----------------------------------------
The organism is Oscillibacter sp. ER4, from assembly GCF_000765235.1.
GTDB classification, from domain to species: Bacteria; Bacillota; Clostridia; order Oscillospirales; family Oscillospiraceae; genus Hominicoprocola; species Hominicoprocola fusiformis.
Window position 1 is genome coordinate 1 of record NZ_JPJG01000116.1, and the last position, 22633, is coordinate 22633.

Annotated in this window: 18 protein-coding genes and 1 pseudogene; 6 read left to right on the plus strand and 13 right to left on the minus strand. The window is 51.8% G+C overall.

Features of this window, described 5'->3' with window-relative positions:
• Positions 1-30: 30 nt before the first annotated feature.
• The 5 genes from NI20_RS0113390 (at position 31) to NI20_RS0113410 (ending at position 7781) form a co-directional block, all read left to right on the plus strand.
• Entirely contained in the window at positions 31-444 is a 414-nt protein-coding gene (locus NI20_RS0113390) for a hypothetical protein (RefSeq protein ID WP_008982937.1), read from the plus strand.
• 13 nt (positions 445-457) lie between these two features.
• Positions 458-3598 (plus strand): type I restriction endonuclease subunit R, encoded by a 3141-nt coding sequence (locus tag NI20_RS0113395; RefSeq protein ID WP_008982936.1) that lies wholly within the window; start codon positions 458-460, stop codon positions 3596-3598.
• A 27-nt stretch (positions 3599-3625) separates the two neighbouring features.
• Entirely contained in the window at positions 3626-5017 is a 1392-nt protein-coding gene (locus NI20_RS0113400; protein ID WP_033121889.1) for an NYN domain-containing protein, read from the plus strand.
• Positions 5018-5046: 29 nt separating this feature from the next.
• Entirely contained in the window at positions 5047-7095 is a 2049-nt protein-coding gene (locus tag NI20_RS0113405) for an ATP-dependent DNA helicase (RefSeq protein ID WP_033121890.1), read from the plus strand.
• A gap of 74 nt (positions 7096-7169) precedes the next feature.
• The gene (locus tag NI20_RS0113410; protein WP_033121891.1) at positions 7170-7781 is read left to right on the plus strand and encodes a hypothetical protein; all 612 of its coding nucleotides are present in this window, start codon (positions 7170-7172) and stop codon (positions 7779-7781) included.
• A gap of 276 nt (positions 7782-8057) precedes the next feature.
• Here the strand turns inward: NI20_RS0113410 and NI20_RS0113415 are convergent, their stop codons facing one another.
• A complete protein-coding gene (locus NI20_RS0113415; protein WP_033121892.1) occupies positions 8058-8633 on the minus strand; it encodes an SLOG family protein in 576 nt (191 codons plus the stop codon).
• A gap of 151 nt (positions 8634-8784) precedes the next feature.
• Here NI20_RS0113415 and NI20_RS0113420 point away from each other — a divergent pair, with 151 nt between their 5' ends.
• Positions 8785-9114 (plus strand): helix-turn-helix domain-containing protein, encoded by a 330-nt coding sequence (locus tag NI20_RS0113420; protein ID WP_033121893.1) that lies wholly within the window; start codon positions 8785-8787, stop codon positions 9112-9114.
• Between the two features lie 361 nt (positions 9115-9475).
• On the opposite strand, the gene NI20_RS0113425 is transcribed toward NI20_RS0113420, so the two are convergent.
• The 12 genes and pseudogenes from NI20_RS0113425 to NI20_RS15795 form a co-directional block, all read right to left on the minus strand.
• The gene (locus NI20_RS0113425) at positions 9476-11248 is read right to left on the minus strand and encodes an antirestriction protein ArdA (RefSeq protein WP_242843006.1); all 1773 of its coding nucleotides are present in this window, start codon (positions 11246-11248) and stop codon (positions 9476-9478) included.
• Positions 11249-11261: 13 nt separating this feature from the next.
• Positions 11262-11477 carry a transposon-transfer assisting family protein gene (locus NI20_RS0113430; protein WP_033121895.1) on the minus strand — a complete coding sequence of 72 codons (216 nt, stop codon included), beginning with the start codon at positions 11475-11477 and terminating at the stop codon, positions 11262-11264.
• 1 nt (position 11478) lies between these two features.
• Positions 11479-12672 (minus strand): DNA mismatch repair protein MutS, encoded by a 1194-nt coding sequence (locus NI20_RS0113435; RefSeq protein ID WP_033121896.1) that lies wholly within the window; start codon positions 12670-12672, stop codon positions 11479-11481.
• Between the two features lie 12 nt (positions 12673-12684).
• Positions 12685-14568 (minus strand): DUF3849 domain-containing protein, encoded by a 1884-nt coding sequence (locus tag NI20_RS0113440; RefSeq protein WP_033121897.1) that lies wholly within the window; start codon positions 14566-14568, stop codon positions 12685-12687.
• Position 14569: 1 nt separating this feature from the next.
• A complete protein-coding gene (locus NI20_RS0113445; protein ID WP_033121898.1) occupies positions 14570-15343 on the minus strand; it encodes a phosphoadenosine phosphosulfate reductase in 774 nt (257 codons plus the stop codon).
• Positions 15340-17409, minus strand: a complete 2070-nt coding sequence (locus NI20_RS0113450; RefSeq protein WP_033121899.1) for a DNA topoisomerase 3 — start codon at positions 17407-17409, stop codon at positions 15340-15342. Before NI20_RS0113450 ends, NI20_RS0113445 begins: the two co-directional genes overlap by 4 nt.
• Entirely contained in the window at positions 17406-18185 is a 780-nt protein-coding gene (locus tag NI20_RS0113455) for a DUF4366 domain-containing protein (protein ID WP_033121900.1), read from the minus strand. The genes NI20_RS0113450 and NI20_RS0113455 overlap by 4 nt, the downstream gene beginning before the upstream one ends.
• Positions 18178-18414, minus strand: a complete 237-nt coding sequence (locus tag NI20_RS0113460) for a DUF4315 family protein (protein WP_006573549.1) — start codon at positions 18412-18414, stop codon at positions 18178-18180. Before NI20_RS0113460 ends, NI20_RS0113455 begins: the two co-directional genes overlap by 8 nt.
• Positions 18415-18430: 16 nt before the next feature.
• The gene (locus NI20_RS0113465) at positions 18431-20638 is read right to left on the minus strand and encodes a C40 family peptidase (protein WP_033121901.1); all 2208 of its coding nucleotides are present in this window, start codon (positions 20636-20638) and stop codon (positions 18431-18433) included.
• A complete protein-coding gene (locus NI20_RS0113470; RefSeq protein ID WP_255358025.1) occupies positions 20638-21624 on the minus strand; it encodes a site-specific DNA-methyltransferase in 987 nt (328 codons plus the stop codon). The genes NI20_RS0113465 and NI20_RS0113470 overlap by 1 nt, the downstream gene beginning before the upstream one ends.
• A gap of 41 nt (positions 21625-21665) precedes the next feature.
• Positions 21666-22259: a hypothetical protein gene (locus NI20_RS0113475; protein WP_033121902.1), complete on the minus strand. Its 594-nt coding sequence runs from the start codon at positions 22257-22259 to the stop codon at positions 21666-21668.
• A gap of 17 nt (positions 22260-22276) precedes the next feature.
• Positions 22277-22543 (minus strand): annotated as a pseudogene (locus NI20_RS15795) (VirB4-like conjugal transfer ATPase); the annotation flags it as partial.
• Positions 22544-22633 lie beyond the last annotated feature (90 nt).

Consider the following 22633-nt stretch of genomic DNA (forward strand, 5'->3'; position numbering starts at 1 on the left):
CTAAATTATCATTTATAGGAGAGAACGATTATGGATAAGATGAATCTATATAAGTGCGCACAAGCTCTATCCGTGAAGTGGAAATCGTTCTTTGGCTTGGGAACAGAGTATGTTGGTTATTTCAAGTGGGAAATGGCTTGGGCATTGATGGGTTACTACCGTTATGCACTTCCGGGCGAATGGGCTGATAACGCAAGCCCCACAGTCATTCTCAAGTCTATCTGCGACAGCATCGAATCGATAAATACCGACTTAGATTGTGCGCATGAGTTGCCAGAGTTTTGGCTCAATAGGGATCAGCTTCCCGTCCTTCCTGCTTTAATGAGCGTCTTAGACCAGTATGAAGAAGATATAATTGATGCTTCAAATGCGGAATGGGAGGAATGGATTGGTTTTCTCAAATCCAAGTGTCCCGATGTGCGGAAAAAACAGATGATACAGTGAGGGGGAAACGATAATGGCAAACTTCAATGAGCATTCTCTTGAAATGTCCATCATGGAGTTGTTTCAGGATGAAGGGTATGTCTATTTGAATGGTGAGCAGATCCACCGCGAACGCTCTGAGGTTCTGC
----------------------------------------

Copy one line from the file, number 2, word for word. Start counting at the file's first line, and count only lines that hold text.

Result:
GTDB classification, from domain to species: Bacteria; Bacillota; Clostridia; order Oscillospirales; family Oscillospiraceae; genus Hominicoprocola; species Hominicoprocola fusiformis.